The Malt Impostors Abroad: The Impostors visit Balvenie

      Part of the excitement of the Balvenie tour was that they offer no regular tour to the public; one must make a reservation ahead of time.  Poking around on the web I see that the tours are limited to eight people and are offered only twice a day, once on Friday.  Our guide was David Mair, the former Global Brand Ambassador for Balvenie at the top of his game, even though now he is the Balvenie Distillery Ambassador.  His guidance through the tour was expert but also apparently effortless; it was obvious to me from the start that we were in very good hands.

     We have always been impressed by Balvenie.  I have always found the label iconic long before I began drinking single malt.  We also like the fact that it is family owned, now in the hands of the fifth generation of the Grant family.  This fact is more meaningful for us perhaps than for most, thanks to our having been on the grounds of the Tuthilltown distillery in Garnder, NY the day that Charles Grant Gordon visited to help finalize the William Grant & Sons’ distribution agreement with the Hudson Whiskey company.  Then there’s the taste, of course.  So being at The Balvenie Distillery, having it be the last tour of our trip, and being in the wonderful hands of David Mair—all of it conspired to make the event extra meaningful.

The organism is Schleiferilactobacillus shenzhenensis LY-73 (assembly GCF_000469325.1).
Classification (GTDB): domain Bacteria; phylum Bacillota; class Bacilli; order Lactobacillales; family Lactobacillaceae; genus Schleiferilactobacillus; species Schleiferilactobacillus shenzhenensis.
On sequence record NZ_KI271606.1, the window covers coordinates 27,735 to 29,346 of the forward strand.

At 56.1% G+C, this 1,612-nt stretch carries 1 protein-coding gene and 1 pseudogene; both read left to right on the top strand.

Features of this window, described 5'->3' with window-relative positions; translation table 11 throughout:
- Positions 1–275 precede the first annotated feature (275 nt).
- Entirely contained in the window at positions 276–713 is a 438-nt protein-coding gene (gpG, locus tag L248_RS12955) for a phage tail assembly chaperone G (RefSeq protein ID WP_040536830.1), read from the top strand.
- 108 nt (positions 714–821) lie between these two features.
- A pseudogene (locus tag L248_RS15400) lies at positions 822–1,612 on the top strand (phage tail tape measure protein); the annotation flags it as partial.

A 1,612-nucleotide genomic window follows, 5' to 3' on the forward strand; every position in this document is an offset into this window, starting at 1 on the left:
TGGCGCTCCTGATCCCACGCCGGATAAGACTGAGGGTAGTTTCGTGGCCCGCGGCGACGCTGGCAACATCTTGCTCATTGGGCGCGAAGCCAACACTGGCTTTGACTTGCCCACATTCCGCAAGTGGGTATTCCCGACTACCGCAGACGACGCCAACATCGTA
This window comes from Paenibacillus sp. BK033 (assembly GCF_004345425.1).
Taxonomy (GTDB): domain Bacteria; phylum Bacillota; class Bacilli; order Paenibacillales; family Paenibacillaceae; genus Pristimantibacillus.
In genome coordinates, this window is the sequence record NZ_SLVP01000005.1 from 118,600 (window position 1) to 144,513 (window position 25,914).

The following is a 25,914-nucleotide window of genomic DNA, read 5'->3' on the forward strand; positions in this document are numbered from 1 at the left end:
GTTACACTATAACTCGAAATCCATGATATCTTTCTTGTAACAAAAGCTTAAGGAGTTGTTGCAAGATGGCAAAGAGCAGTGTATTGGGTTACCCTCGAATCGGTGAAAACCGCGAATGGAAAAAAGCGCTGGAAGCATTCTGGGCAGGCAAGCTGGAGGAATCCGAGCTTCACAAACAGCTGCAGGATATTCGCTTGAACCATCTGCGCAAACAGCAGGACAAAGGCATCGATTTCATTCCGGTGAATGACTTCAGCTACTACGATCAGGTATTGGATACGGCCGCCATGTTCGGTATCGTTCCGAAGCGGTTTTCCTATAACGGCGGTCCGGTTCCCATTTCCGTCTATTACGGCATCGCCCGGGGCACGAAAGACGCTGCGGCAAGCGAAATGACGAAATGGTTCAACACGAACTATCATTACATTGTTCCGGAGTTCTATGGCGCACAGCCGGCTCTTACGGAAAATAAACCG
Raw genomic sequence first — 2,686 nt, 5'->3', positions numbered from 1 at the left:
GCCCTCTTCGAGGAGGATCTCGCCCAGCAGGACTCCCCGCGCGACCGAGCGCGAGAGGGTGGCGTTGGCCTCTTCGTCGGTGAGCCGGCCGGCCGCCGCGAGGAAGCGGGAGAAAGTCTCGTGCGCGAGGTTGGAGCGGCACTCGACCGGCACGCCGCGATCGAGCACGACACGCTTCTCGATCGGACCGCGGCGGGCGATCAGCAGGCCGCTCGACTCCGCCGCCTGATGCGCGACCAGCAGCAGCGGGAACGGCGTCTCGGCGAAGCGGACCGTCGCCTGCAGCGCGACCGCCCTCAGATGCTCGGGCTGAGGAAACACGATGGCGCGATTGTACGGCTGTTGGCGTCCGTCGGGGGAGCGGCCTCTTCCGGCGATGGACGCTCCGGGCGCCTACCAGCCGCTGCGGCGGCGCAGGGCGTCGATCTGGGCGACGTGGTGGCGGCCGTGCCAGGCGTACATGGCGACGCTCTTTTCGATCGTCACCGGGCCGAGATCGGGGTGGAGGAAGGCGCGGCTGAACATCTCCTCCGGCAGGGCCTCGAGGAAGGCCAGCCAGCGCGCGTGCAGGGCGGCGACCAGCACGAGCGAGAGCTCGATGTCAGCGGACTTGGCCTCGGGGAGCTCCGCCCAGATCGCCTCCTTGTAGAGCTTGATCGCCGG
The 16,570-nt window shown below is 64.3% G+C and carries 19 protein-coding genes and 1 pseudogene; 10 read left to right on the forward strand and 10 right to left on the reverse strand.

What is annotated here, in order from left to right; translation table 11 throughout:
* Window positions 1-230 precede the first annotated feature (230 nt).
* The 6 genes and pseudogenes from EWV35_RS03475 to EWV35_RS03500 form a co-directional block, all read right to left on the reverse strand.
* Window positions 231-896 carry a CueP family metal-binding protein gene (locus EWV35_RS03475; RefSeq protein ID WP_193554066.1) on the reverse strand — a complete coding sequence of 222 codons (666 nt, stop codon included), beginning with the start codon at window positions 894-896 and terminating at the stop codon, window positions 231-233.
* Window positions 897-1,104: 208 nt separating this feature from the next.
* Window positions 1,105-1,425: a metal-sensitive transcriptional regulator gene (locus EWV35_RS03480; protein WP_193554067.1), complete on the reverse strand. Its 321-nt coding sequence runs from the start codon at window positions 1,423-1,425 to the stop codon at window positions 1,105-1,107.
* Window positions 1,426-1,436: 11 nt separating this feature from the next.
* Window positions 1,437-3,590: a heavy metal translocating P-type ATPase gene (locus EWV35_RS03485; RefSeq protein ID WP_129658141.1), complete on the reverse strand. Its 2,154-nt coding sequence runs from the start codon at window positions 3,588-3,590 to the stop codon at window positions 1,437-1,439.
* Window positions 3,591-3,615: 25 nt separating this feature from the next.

Balvenie still does the malting on site, and we saw huge piles of barley awaiting water on the malt floor.  There are machines to turn it, of course, but still two shovels of the traditional sort as well.  David showed us the  additional notches for as many as ten shovels.  Certainly the maltmen appreciate the progress of industrialization.  The ducks appreciate it, too.  David told us that the ducks anticipate the arrival of the barley delivery by congregating around the opening of the chute into which the trucks drop it–and they congregate there before the delivery arrives (because they know when it usually shows up).

     Balvenie has a light peating of 7 ppm, and the mill is turned differently for each malt.  Instead of the normal 70-20-10 breakdown of grist, husk, and flour, they have a greater number of categories enabling them to achieve more precision in their grind. 
     On the way from the mash tuns to the wash backs, we saw a tablespoon wedged between the long bolts bracing the wort cooler.  This is used to taste the draff.  So for all of the technology and mechanization and computerization, there is still lots of room for the human touch.  The wash gets 65-70% fermentation and clocks in at 9% ABV.  I felt that it was the most delicious wash of all the ones we tried; you could bottle it right away and sell it with the Belgian dubbels.
     From here it was now time to look at the still room.  Oddly enough, there are 6 spirits stills but only 5 wash still.  Having seen this part of the process before and having most of our questions about the basics of distillation already answered, we were quickly back where we started the tour and ready to tour the warehouses and cooperage.  We jumped in the Land Rover and were off.